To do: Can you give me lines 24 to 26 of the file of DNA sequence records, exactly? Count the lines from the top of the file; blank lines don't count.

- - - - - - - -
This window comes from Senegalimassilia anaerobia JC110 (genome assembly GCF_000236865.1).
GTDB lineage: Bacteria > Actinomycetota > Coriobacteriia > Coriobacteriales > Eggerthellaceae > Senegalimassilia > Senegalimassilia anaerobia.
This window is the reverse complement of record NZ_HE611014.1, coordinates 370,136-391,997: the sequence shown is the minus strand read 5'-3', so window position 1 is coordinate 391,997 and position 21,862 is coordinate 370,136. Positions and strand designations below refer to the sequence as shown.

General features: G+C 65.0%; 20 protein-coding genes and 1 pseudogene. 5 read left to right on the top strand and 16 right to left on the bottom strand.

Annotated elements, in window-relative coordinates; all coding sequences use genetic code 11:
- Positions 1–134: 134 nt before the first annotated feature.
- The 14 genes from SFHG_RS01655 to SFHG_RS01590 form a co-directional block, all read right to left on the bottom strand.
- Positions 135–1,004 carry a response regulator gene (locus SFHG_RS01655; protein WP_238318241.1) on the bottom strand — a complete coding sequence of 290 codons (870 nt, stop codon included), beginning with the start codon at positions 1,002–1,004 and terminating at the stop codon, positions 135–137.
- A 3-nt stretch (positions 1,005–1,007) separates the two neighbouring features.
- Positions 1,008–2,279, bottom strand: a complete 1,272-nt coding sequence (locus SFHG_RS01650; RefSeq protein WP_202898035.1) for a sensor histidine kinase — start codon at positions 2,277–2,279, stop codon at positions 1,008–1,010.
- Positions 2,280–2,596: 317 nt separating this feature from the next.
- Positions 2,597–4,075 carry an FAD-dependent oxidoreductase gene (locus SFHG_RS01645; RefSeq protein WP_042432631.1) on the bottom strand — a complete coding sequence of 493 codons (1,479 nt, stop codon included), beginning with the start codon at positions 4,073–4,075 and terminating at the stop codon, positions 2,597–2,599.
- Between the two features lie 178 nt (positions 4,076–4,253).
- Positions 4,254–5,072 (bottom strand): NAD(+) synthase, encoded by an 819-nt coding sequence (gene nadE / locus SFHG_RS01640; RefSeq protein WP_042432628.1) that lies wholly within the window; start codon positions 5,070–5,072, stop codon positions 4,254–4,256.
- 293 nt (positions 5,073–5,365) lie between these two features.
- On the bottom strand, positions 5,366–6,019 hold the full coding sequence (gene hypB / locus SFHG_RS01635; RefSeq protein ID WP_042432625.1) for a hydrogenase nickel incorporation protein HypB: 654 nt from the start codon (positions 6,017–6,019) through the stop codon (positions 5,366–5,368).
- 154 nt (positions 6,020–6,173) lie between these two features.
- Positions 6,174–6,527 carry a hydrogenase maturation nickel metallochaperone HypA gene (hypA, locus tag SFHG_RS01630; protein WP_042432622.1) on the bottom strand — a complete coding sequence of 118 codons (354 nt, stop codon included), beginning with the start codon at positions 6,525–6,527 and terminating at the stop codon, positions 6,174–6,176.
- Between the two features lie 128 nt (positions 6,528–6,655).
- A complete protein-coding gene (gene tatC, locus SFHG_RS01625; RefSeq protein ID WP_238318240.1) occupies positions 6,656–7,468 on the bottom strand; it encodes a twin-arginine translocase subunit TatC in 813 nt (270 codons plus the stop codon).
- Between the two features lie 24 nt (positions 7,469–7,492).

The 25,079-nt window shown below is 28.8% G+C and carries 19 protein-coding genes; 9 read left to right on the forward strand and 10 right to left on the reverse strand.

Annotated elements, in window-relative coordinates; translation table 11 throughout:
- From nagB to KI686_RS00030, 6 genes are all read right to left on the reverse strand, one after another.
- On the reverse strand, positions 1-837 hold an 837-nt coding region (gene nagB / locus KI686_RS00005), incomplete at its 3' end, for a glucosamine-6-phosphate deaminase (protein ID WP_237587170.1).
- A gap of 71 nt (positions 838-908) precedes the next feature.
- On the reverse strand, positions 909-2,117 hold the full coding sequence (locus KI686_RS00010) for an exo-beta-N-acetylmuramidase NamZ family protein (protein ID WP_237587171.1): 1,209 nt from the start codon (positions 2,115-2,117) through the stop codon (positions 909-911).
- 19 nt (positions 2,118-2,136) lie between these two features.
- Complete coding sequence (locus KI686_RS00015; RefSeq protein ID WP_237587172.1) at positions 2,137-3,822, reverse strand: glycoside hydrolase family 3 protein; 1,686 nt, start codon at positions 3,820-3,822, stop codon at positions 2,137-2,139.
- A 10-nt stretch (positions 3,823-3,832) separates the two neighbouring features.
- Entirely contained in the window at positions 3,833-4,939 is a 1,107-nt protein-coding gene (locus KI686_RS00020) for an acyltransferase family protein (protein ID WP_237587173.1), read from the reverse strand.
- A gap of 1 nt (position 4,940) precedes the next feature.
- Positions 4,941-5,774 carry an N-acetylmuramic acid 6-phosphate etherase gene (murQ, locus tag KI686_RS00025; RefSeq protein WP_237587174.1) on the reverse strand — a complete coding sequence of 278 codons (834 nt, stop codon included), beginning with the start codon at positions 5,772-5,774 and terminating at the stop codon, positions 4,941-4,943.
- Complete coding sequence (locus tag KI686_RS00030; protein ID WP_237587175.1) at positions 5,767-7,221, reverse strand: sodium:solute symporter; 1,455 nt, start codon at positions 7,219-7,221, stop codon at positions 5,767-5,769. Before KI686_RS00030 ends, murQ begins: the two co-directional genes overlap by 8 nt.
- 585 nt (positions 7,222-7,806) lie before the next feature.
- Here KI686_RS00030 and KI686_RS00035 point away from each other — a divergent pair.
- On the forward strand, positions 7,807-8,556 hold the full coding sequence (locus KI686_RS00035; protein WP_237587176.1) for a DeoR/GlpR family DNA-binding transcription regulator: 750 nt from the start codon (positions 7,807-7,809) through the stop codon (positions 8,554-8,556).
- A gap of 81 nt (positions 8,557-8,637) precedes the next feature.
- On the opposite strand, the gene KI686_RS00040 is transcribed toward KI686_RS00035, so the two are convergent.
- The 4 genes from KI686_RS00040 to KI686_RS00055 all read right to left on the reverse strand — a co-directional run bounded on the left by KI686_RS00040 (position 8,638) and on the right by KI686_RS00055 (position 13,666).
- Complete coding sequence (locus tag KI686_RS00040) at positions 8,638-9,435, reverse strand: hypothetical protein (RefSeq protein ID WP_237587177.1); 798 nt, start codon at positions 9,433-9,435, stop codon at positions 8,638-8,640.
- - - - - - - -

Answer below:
- From nagB to KI686_RS00030, 6 genes are all read right to left on the reverse strand, one after another.
- On the reverse strand, positions 1-837 hold an 837-nt coding region (gene nagB / locus KI686_RS00005), incomplete at its 3' end, for a glucosamine-6-phosphate deaminase (protein ID WP_237587170.1).
- A gap of 71 nt (positions 838-908) precedes the next feature.